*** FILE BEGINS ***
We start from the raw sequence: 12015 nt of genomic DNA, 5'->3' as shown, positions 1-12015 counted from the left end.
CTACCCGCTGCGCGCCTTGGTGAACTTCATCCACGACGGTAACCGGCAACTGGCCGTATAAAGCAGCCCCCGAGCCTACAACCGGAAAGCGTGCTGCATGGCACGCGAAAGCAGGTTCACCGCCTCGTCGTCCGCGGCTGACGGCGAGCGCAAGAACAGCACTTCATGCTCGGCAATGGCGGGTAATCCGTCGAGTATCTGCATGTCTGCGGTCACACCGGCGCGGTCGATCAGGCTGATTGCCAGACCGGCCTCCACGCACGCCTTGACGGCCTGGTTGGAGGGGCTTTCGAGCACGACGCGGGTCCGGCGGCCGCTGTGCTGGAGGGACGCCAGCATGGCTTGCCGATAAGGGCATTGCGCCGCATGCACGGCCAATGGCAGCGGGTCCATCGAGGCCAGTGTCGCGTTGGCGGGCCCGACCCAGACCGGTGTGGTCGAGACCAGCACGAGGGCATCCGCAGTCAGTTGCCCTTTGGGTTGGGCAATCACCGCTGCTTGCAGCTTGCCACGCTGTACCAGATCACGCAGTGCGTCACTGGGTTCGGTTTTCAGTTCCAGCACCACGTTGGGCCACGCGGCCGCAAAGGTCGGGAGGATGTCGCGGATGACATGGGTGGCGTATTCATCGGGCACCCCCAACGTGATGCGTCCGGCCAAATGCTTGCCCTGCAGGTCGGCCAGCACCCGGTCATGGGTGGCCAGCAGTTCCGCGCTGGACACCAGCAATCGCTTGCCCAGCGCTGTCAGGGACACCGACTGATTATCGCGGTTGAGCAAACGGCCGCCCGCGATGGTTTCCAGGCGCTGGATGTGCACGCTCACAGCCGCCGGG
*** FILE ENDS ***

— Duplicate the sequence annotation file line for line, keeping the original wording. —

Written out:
We start from the raw sequence: 12015 nt of genomic DNA, 5'->3' as shown, positions 1-12015 counted from the left end.
CTACCCGCTGCGCGCCTTGGTGAACTTCATCCACGACGGTAACCGGCAACTGGCCGTATAAAGCAGCCCCCGAGCCTACAACCGGAAAGCGTGCTGCATGGCACGCGAAAGCAGGTTCACCGCCTCGTCGTCCGCGGCTGACGGCGAGCGCAAGAACAGCACTTCATGCTCGGCAATGGCGGGTAATCCGTCGAGTATCTGCATGTCTGCGGTCACACCGGCGCGGTCGATCAGGCTGATTGCCAGACCGGCCTCCACGCACGCCTTGACGGCCTGGTTGGAGGGGCTTTCGAGCACGACGCGGGTCCGGCGGCCGCTGTGCTGGAGGGACGCCAGCATGGCTTGCCGATAAGGGCATTGCGCCGCATGCACGGCCAATGGCAGCGGGTCCATCGAGGCCAGTGTCGCGTTGGCGGGCCCGACCCAGACCGGTGTGGTCGAGACCAGCACGAGGGCATCCGCAGTCAGTTGCCCTTTGGGTTGGGCAATCACCGCTGCTTGCAGCTTGCCACGCTGTACCAGATCACGCAGTGCGTCACTGGGTTCGGTTTTCAGTTCCAGCACCACGTTGGGCCACGCGGCCGCAAAGGTCGGGAGGATGTCGCGGATGACATGGGTGGCGTATTCATCGGGCACCCCCAACGTGATGCGTCCGGCCAAATGCTTGCCCTGCAGGTCGGCCAGCACCCGGTCATGGGTGGCCAGCAGTTCCGCGCTGGACACCAGCAATCGCTTGCCCAGCGCTGTCAGGGACACCGACTGATTATCGCGGTTGAGCAAACGGCCGCCCGCGATGGTTTCCAGGCGCTGGATGTGCACGCTCACAGCCGCCGGG